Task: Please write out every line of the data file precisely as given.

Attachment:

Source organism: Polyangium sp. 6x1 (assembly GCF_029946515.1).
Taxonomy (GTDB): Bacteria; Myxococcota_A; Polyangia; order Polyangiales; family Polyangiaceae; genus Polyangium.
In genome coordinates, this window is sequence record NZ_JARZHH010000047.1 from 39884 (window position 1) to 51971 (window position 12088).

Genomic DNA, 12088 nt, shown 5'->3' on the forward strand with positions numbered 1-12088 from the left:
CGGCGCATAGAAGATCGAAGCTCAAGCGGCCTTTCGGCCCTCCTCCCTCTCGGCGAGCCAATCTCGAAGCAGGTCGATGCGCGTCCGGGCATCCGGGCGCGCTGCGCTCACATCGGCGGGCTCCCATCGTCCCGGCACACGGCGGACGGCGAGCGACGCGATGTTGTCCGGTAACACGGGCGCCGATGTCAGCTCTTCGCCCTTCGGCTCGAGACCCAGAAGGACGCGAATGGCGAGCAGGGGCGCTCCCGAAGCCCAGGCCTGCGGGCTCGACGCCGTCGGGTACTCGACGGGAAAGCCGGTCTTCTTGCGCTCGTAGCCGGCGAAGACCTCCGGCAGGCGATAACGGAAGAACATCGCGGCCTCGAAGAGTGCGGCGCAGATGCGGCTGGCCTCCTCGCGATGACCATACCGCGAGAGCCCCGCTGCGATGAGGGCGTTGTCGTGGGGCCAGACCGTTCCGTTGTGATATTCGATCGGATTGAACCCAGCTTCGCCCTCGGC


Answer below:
Source organism: Polyangium sp. 6x1 (assembly GCF_029946515.1).
Taxonomy (GTDB): Bacteria; Myxococcota_A; Polyangia; order Polyangiales; family Polyangiaceae; genus Polyangium.
In genome coordinates, this window is sequence record NZ_JARZHH010000047.1 from 39884 (window position 1) to 51971 (window position 12088).

Genomic DNA, 12088 nt, shown 5'->3' on the forward strand with positions numbered 1-12088 from the left:
CGGCGCATAGAAGATCGAAGCTCAAGCGGCCTTTCGGCCCTCCTCCCTCTCGGCGAGCCAATCTCGAAGCAGGTCGATGCGCGTCCGGGCATCCGGGCGCGCTGCGCTCACATCGGCGGGCTCCCATCGTCCCGGCACACGGCGGACGGCGAGCGACGCGATGTTGTCCGGTAACACGGGCGCCGATGTCAGCTCTTCGCCCTTCGGCTCGAGACCCAGAAGGACGCGAATGGCGAGCAGGGGCGCTCCCGAAGCCCAGGCCTGCGGGCTCGACGCCGTCGGGTACTCGACGGGAAAGCCGGTCTTCTTGCGCTCGTAGCCGGCGAAGACCTCCGGCAGGCGATAACGGAAGAACATCGCGGCCTCGAAGAGTGCGGCGCAGATGCGGCTGGCCTCCTCGCGATGACCATACCGCGAGAGCCCCGCTGCGATGAGGGCGTTGTCGTGGGGCCAGACCGTTCCGTTGTGATATTCGATCGGATTGAACCCAGCTTCGCCCTCGGC